By Justin Boron
Maestro Arkady Burdan adroitly maneuvers his sabre as he teaches students from around metro Atlanta the art of fencing in his Forest Park club.
But his instruction isn't for the whimsical. It comes with high expectations, elevated by his worldwide recognition as a fencing expert.
Burdan emerged from Russia as a refugee in 1990 to coach in the U.S. because he said the Russian government had limited his ability to succeed.
This year, he coached the U.S. Olympic fencing team in Athens.
He has produced international phenoms like Sada Jacobson, who won the bronze medal in Athens this year and was ranked number one internationally the two previous years.
The fencing team surpassed expectations this year, with Mariel Zagunis of Oregon picking up a gold medal and the men's foil team finishing fourth.
"He's probably one of the best sabre coaches in the world," said Tina Jacobson, Sada's mother.
His success likely comes from a lifetime of devotion to the sport which he regards as "physical chess."
Rigid in his approach, he veers little from he and his students' training regimen and rarely starts a lesson late, said David Jacobson, who fenced at Yale University and introduced his daughters to the sport.
"He does not like to interrupt a lesson," he said.
Jacobson's three daughters n Sada, Emily, and Jackie n form a tri-fecta of prodigies that have prospered under Burdan's guidance.
Part of Burdan's success stems from his intense focus on a small talent pool, Mr. Jacobson said.
He develops inexplicably, close relationships with his students that combine the strengths of parenthood and mentorship to produce a unique emotional bond, he said.
"It's a very intense teacher-student relationship, but out of that you develop a skill that is quite extraordinary," Mr. Jacobson said.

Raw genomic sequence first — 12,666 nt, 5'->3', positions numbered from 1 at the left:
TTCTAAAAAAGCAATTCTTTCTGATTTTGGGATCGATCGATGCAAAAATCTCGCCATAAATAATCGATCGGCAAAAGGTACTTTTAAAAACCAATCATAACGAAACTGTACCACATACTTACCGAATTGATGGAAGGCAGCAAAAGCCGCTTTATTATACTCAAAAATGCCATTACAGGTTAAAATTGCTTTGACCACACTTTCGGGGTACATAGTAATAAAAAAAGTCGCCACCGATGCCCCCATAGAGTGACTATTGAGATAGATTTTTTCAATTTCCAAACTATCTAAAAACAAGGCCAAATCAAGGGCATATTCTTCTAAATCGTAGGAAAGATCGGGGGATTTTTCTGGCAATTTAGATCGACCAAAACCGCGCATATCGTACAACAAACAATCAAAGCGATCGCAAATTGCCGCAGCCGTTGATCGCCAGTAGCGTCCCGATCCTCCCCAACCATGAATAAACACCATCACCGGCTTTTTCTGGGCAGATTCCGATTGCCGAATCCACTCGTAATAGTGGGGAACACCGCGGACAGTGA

Fencing requires speedy athleticism and anticipatory strategy that develop prescience in those who acquire it as a skill, Jacobson said.
Diligence also is a prerequisite.
Over the course of many years, students usually work out six times a week for two to three hours to ascend to nationally recognized stature, Mr. Jacobson said.
Burdan said he recruits but will take anyone who comes into the club with dedication.
In fact, he said he prefers those with no experience.
"It's better to teach from scratch because you don't have to break bad habits," he said. "I don't like to work backward, I like to work straight."
As a sport, fencing has grown in the U.S. in recent years, Burdan said.
An increase in television coverage has exposed the sport to more Americans, pushing the U.S. Fencing Association's membership to 20,000.
But Burdan said participation in Europe still dwarfs America's interest in fencing.
The sport breaks down into three categories divided by the type of weapon.
A sabre came out of the cavalry tradition where officers used lightweight weapons in battle.
A lightweight weapon, called a foil, developed as training tool for young gentlemen.
An epee is the closest replica to actual dueling. It is the heaviest weapon and is used to attack the entire body whereas the saber and foil have limited target areas.
Always on the look out for new talent, Burdan said he has his eyes set on a 15-year old girl, named Falencia Miller.
She has fenced for only 11 months and regularly defeats people with years of experience.
"She's a very talented girl," he said.
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